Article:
Are you at increased risk of sudden cardiac arrest?

10 Mar 2022

Do you know if you're at risk of sudden cardiac arrest? Would you know what to do? Here's some of the more common risk factors and things to look out for.

One of the biggest misconceptions about sudden cardiac arrest is that it is only happens to the elderly. Another common myth is that it’s rare.

Neither is true. Sudden cardiac arrest (SCA) is a leading cause of death in Australia. It’s a life-threatening emergency that occurs when the heart suddenly stops beating. It strikes people of all ages who may seem to be healthy, even children and teens.


What puts someone at higher risk of sudden cardiac arrest?

Some people have a higher risk of experiencing SCA than others, but the signs aren’t always easy to spot. Sometimes SCA is the first indication of an underlying heart issue. It all adds up to not being able to control everything, so it’s good to understand what risk factors you can control because that awareness may one day save a life.

Here are some of the heart conditions that can increase your risk of sudden cardiac arrest.

Coronary Heart Disease

This type of heart disease begins in the coronary arteries. These arteries supply the heart muscle itself. When they become blocked, your heart does not receive blood. It may stop working properly.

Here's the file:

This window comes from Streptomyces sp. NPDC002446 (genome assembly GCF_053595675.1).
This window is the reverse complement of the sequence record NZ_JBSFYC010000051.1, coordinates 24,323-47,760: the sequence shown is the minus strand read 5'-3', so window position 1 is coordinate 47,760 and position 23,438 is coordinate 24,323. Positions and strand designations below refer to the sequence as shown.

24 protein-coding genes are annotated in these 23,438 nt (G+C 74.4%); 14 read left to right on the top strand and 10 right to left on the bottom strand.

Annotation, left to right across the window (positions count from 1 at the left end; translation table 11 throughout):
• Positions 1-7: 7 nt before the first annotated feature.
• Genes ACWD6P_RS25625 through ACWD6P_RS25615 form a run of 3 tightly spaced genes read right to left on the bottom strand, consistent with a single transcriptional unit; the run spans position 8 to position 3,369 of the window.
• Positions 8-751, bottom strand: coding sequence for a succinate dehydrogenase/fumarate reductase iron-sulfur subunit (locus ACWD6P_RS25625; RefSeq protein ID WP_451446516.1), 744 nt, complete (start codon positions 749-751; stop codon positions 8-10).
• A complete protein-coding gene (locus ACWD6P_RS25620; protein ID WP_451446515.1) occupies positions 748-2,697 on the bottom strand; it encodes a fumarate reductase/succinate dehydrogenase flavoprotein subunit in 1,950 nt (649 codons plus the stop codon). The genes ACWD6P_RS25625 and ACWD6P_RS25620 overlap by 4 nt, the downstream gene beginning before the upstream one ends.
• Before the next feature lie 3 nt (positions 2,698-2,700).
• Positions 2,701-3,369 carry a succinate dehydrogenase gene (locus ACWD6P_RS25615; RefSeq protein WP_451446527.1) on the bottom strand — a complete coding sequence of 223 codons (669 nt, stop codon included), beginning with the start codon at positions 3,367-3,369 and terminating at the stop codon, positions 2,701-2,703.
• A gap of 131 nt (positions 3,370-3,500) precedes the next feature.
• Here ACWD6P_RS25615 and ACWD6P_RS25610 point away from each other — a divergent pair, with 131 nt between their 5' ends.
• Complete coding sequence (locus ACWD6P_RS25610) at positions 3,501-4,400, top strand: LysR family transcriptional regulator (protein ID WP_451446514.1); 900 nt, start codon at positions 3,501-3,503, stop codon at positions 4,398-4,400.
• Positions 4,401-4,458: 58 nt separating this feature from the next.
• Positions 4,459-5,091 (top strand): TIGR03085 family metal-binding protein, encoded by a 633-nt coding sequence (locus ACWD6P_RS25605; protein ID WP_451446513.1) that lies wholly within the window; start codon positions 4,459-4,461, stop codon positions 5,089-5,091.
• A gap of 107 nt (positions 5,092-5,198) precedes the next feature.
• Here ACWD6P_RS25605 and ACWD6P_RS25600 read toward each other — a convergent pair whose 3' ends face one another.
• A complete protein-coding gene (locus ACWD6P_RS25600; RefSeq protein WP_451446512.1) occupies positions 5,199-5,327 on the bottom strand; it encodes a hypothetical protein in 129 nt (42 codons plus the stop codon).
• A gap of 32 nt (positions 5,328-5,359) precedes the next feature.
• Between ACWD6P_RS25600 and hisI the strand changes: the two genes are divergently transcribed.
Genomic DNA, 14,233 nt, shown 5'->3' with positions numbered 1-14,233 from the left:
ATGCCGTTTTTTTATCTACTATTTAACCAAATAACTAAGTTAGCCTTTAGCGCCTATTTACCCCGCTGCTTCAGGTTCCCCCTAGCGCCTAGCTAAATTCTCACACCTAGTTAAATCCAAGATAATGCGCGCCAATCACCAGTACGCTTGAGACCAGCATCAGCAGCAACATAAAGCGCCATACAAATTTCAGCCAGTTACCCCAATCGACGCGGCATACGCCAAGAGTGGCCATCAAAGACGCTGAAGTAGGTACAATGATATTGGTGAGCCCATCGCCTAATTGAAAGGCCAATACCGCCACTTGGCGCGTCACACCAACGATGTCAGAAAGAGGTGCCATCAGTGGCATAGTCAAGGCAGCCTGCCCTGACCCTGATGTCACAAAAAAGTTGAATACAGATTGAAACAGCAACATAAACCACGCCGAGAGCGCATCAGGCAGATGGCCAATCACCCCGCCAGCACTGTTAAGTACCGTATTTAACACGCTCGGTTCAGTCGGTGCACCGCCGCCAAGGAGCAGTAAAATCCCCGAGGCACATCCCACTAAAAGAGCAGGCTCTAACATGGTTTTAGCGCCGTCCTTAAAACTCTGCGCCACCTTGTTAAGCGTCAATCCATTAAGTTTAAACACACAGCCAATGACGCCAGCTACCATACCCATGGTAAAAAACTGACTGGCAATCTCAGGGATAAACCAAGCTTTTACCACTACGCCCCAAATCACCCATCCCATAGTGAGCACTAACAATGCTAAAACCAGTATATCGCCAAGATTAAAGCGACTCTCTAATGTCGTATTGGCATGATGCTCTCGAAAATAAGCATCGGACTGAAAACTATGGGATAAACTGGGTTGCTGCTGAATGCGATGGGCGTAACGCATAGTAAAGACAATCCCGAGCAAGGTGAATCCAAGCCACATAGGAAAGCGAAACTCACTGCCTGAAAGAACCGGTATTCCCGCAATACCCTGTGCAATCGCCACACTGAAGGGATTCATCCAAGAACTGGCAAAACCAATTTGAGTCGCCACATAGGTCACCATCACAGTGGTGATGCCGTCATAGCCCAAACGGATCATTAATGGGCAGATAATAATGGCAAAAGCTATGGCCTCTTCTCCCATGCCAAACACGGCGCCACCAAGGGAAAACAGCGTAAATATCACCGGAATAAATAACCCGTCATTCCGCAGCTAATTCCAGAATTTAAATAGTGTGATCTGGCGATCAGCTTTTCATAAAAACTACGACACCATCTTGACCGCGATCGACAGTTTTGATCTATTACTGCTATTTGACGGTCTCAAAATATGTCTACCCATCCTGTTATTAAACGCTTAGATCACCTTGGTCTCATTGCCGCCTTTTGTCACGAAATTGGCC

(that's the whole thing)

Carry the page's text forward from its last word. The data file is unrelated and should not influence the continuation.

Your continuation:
Congenital Heart Disease

Some people are born with heart damage. This is known as a congenital heart problem. Sudden cardiac arrest may occur in children who were born with a serious heart problem.

Large Heart

Having an abnormally large heart places you at increased risk for cardiac arrest. A large heart may not beat correctly. The muscle may also be more prone to damage.

Irregular Heart Valves

Valve disease can make heart valves leaky or narrower. This means blood circulating through the heart either overloads the chambers with blood or does not fill them to capacity. The chambers may become weakened or enlarged. 

Inherited Heart Disorders

Having an abnormal heart rate or heart rhythm, including Brugada’s syndrome or long QT syndrome.

And some of the health factors to consider are:

  • A family history of heart disease
  • A problem with smoking, drug or alcohol use
  • An inactive lifestyle
  • Growing older
  • High blood pressure
  • Nutritional imbalances such as low potassium or magnesium
  • Some types of physical stress such intense physical activity, major blood loss and severe lack of oxygen
  • Obesity


What are the symptoms of sudden cardiac arrest?

Usually, the first sign of SCA is fainting. This sudden loss of consciousness happens when the heart suddenly stops beating. It’s the major difference between a heart attack and SCA. The person will be unresponsive and have stopped breathing.

People occasionally feel dizzy or have a racing heartbeat just before they faint or may experience shortness of breath or nausea in the hour before.


How to treat sudden cardiac arrest

A person having SCA needs to be treated with a defibrillator right away. It’s the only thing that will restart their heart. It does this with a small electrical shock to restore a regular rhythm. The sooner a defibrillator is used, the better the chance of survival. It’s widely recognised as key step in basic life support – Call Push Shock.